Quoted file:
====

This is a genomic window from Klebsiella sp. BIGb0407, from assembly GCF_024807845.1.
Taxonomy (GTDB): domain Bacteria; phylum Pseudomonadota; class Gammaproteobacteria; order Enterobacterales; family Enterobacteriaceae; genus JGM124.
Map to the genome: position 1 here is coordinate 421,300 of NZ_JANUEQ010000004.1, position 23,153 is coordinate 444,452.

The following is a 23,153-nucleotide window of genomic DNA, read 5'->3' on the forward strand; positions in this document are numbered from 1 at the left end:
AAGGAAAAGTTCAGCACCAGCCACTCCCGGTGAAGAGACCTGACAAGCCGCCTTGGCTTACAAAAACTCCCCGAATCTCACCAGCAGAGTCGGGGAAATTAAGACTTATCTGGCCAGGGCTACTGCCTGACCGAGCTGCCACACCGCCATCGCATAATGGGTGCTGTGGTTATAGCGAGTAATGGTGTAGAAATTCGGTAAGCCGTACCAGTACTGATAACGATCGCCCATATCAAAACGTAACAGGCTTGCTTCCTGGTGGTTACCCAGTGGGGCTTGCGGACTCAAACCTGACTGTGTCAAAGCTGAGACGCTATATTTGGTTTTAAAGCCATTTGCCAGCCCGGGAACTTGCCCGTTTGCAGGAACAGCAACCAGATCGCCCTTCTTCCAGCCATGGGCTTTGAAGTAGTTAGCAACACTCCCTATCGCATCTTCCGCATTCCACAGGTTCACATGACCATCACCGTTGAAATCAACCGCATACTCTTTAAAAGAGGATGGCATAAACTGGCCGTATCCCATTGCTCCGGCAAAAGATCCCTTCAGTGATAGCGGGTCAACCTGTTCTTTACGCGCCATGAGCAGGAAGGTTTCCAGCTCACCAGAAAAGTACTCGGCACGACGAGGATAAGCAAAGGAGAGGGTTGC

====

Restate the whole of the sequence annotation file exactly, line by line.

This is a genomic window from Klebsiella sp. BIGb0407, from assembly GCF_024807845.1.
Taxonomy (GTDB): domain Bacteria; phylum Pseudomonadota; class Gammaproteobacteria; order Enterobacterales; family Enterobacteriaceae; genus JGM124.
Map to the genome: position 1 here is coordinate 421,300 of NZ_JANUEQ010000004.1, position 23,153 is coordinate 444,452.

The following is a 23,153-nucleotide window of genomic DNA, read 5'->3' on the forward strand; positions in this document are numbered from 1 at the left end:
AAGGAAAAGTTCAGCACCAGCCACTCCCGGTGAAGAGACCTGACAAGCCGCCTTGGCTTACAAAAACTCCCCGAATCTCACCAGCAGAGTCGGGGAAATTAAGACTTATCTGGCCAGGGCTACTGCCTGACCGAGCTGCCACACCGCCATCGCATAATGGGTGCTGTGGTTATAGCGAGTAATGGTGTAGAAATTCGGTAAGCCGTACCAGTACTGATAACGATCGCCCATATCAAAACGTAACAGGCTTGCTTCCTGGTGGTTACCCAGTGGGGCTTGCGGACTCAAACCTGACTGTGTCAAAGCTGAGACGCTATATTTGGTTTTAAAGCCATTTGCCAGCCCGGGAACTTGCCCGTTTGCAGGAACAGCAACCAGATCGCCCTTCTTCCAGCCATGGGCTTTGAAGTAGTTAGCAACACTCCCTATCGCATCTTCCGCATTCCACAGGTTCACATGACCATCACCGTTGAAATCAACCGCATACTCTTTAAAAGAGGATGGCATAAACTGGCCGTATCCCATTGCTCCGGCAAAAGATCCCTTCAGTGATAGCGGGTCAACCTGTTCTTTACGCGCCATGAGCAGGAAGGTTTCCAGCTCACCAGAAAAGTACTCGGCACGACGAGGATAAGCAAAGGAGAGGGTTGC